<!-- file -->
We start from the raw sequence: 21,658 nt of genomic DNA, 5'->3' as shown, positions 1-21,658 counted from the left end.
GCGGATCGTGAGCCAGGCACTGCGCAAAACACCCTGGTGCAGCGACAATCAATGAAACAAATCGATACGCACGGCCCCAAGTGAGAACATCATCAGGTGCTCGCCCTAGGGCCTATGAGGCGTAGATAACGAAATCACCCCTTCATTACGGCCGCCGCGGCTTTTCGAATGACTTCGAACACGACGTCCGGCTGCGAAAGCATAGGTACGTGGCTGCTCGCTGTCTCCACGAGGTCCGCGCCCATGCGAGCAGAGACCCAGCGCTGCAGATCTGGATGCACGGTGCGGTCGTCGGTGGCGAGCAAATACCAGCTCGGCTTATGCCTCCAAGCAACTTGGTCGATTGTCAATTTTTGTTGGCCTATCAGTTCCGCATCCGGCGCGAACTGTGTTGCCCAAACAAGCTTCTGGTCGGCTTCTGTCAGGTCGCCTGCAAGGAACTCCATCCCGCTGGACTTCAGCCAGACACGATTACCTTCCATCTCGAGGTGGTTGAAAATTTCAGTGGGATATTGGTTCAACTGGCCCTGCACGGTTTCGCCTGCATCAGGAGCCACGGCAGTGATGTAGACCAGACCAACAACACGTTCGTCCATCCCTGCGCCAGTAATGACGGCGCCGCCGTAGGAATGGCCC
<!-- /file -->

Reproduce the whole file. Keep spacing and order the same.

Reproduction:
We start from the raw sequence: 21,658 nt of genomic DNA, 5'->3' as shown, positions 1-21,658 counted from the left end.
GCGGATCGTGAGCCAGGCACTGCGCAAAACACCCTGGTGCAGCGACAATCAATGAAACAAATCGATACGCACGGCCCCAAGTGAGAACATCATCAGGTGCTCGCCCTAGGGCCTATGAGGCGTAGATAACGAAATCACCCCTTCATTACGGCCGCCGCGGCTTTTCGAATGACTTCGAACACGACGTCCGGCTGCGAAAGCATAGGTACGTGGCTGCTCGCTGTCTCCACGAGGTCCGCGCCCATGCGAGCAGAGACCCAGCGCTGCAGATCTGGATGCACGGTGCGGTCGTCGGTGGCGAGCAAATACCAGCTCGGCTTATGCCTCCAAGCAACTTGGTCGATTGTCAATTTTTGTTGGCCTATCAGTTCCGCATCCGGCGCGAACTGTGTTGCCCAAACAAGCTTCTGGTCGGCTTCTGTCAGGTCGCCTGCAAGGAACTCCATCCCGCTGGACTTCAGCCAGACACGATTACCTTCCATCTCGAGGTGGTTGAAAATTTCAGTGGGATATTGGTTCAACTGGCCCTGCACGGTTTCGCCTGCATCAGGAGCCACGGCAGTGATGTAGACCAGACCAACAACACGTTCGTCCATCCCTGCGCCAGTAATGACGGCGCCGCCGTAGGAATGGCCC